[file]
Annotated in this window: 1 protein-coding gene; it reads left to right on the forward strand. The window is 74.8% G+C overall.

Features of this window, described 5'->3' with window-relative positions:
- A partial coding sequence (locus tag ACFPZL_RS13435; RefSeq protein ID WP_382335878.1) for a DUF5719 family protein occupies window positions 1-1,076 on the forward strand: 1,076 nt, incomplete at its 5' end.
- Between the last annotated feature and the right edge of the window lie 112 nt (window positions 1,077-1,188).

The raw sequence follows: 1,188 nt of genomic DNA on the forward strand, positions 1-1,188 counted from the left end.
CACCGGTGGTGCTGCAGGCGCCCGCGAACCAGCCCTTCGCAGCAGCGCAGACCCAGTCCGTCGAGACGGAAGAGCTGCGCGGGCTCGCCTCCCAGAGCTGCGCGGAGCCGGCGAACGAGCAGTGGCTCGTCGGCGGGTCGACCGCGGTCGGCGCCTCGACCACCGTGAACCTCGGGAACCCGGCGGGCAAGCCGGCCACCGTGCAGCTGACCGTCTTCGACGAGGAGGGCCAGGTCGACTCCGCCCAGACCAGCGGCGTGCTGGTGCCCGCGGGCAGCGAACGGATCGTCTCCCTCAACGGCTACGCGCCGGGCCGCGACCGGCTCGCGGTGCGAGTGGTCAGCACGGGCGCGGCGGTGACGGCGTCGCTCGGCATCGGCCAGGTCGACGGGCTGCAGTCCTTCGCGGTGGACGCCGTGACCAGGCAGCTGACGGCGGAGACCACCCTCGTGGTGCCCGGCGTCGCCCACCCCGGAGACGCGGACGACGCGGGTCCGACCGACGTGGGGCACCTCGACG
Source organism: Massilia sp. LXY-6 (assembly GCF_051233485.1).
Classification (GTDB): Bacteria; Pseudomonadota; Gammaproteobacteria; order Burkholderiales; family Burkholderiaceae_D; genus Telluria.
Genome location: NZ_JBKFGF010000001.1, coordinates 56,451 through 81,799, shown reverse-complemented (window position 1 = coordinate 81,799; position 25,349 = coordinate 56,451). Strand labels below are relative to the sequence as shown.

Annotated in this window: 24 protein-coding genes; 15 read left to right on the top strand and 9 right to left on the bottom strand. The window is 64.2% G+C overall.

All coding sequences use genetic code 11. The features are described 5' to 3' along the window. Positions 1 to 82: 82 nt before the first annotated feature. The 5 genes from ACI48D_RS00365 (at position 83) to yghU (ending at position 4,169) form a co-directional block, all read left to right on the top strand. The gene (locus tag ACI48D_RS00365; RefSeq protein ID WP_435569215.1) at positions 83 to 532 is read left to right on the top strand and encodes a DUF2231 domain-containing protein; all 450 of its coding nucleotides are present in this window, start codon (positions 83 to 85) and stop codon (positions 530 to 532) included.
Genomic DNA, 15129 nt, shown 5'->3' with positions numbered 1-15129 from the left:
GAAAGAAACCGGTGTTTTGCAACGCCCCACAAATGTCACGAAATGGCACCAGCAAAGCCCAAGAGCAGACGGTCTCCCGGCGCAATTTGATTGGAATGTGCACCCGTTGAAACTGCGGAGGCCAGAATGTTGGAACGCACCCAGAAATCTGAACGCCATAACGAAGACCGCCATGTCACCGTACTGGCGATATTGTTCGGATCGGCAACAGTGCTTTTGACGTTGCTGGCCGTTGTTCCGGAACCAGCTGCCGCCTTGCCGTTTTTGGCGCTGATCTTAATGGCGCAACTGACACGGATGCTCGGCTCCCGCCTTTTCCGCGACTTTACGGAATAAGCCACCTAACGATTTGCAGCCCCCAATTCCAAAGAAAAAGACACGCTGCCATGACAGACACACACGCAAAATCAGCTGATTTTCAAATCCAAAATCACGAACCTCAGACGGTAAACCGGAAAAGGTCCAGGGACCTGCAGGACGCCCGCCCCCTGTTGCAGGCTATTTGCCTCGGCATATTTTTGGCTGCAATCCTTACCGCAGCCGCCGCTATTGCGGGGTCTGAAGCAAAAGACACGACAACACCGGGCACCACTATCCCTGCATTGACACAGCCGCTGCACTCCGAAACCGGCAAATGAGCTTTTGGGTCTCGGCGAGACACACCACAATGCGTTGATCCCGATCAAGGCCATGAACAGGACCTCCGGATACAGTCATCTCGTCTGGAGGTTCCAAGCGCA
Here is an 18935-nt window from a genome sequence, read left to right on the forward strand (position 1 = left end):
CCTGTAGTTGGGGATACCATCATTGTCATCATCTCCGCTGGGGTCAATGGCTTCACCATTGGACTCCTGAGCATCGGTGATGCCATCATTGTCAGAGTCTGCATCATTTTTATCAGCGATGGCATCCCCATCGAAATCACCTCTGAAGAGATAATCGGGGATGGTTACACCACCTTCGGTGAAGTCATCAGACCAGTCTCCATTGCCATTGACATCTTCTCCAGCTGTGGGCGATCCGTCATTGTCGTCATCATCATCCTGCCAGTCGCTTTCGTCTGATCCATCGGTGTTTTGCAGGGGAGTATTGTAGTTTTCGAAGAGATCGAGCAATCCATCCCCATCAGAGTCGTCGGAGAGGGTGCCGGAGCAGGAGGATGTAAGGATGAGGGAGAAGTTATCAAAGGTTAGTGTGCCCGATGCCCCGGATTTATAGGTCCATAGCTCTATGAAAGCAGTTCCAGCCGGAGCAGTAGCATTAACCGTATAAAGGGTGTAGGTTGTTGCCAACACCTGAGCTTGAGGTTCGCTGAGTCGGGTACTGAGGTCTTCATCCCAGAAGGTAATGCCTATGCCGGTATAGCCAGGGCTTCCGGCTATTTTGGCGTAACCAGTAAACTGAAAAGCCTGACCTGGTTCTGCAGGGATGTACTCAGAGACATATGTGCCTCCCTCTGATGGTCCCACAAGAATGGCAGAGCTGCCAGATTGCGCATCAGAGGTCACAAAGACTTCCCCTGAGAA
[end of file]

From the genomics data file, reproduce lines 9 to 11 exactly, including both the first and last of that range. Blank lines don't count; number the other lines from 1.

Genome location: NZ_JBKFGF010000001.1, coordinates 56,451 through 81,799, shown reverse-complemented (window position 1 = coordinate 81,799; position 25,349 = coordinate 56,451). Strand labels below are relative to the sequence as shown.

Annotated in this window: 24 protein-coding genes; 15 read left to right on the top strand and 9 right to left on the bottom strand. The window is 64.2% G+C overall.

All coding sequences use genetic code 11. The features are described 5' to 3' along the window. Positions 1 to 82: 82 nt before the first annotated feature. The 5 genes from ACI48D_RS00365 (at position 83) to yghU (ending at position 4,169) form a co-directional block, all read left to right on the top strand. The gene (locus tag ACI48D_RS00365; RefSeq protein ID WP_435569215.1) at positions 83 to 532 is read left to right on the top strand and encodes a DUF2231 domain-containing protein; all 450 of its coding nucleotides are present in this window, start codon (positions 83 to 85) and stop codon (positions 530 to 532) included.